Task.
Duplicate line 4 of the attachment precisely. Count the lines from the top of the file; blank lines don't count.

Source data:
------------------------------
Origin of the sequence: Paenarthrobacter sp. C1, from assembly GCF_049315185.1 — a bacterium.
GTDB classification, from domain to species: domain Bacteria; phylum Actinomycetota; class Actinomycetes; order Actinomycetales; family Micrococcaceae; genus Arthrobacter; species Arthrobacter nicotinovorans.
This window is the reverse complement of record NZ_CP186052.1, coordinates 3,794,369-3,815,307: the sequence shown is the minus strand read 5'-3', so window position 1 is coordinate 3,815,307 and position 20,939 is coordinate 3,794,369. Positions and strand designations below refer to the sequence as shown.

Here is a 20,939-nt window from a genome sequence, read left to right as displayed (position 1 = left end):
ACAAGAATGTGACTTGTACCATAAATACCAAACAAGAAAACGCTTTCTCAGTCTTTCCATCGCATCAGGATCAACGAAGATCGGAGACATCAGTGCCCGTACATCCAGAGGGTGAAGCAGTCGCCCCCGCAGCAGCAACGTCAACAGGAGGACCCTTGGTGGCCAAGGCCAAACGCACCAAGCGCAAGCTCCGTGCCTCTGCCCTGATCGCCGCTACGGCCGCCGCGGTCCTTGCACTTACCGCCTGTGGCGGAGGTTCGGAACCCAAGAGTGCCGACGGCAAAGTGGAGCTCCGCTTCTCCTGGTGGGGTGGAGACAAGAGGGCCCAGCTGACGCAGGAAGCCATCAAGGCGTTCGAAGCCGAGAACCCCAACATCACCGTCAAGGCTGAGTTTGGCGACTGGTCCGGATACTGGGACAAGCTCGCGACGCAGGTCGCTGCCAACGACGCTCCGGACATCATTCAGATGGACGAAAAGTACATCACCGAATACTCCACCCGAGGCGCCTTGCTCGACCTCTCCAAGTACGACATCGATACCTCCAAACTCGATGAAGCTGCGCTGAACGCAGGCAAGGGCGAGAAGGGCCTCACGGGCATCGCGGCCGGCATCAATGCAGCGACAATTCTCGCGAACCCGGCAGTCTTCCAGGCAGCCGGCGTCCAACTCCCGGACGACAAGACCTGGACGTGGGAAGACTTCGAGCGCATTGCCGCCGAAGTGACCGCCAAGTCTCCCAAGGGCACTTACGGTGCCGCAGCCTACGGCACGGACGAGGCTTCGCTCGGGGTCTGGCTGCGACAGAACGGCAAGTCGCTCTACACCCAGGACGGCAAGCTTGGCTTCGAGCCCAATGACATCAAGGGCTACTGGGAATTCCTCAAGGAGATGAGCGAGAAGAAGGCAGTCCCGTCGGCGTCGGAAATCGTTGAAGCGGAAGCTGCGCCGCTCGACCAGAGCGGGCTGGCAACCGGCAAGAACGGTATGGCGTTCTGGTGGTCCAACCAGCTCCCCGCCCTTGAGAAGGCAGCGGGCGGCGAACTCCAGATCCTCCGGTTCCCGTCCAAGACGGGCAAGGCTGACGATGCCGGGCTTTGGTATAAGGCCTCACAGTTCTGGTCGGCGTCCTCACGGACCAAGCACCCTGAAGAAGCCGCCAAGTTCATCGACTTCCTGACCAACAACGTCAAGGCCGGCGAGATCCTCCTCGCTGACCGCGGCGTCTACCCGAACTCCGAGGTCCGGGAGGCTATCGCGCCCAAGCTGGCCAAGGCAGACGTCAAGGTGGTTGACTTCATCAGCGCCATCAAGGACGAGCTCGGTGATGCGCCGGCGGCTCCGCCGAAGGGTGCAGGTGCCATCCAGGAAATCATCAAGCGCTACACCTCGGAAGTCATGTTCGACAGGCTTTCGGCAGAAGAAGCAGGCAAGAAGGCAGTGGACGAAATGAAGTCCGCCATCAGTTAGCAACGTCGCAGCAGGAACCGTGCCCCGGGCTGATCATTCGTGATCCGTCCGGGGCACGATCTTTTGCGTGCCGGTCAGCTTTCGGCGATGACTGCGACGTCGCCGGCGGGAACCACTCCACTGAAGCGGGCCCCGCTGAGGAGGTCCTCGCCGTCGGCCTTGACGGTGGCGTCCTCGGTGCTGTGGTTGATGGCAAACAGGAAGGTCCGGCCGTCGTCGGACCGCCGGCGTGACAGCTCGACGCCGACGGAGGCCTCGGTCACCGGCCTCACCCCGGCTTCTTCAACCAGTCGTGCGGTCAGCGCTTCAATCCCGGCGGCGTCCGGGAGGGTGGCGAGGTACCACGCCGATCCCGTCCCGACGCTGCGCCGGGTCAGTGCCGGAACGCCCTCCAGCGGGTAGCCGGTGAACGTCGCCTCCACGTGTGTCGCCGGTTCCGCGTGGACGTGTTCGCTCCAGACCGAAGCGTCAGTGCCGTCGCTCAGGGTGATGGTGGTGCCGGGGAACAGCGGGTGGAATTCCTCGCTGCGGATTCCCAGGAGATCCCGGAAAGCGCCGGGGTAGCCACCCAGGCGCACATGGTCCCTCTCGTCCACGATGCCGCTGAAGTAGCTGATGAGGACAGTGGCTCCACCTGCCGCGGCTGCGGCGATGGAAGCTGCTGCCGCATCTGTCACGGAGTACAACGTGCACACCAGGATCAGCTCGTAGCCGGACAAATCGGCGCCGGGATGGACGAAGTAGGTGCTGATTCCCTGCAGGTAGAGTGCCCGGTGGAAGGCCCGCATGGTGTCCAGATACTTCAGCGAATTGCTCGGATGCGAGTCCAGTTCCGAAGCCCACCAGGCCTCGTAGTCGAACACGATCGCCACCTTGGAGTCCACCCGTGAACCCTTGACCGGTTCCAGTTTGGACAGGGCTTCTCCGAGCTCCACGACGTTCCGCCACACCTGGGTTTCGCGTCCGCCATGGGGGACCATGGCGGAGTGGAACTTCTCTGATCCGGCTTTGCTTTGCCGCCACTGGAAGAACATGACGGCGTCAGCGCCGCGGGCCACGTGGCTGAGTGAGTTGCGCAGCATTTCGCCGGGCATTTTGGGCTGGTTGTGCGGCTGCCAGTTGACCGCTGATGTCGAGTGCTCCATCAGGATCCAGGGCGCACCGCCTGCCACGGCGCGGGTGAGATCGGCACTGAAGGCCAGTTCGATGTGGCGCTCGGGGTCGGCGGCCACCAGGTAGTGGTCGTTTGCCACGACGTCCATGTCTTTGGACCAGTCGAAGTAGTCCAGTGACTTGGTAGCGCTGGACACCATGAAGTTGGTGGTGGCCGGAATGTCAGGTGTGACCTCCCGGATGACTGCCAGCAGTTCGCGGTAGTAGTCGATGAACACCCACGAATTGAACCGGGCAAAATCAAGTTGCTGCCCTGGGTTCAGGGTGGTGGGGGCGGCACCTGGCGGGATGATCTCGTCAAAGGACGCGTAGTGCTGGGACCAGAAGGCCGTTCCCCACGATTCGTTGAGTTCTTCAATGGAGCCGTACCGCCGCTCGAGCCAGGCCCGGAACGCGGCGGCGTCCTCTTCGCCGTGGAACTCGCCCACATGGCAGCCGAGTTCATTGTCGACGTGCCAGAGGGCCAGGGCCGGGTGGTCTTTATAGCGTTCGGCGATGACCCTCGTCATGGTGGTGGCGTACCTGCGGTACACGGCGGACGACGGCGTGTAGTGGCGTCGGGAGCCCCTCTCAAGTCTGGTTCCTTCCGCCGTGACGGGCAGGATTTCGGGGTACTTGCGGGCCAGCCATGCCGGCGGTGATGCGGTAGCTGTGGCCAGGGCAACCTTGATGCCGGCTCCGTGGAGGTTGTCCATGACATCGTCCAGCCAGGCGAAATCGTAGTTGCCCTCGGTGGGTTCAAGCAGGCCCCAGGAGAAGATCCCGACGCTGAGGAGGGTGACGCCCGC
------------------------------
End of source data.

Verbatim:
Here is a 20,939-nt window from a genome sequence, read left to right as displayed (position 1 = left end):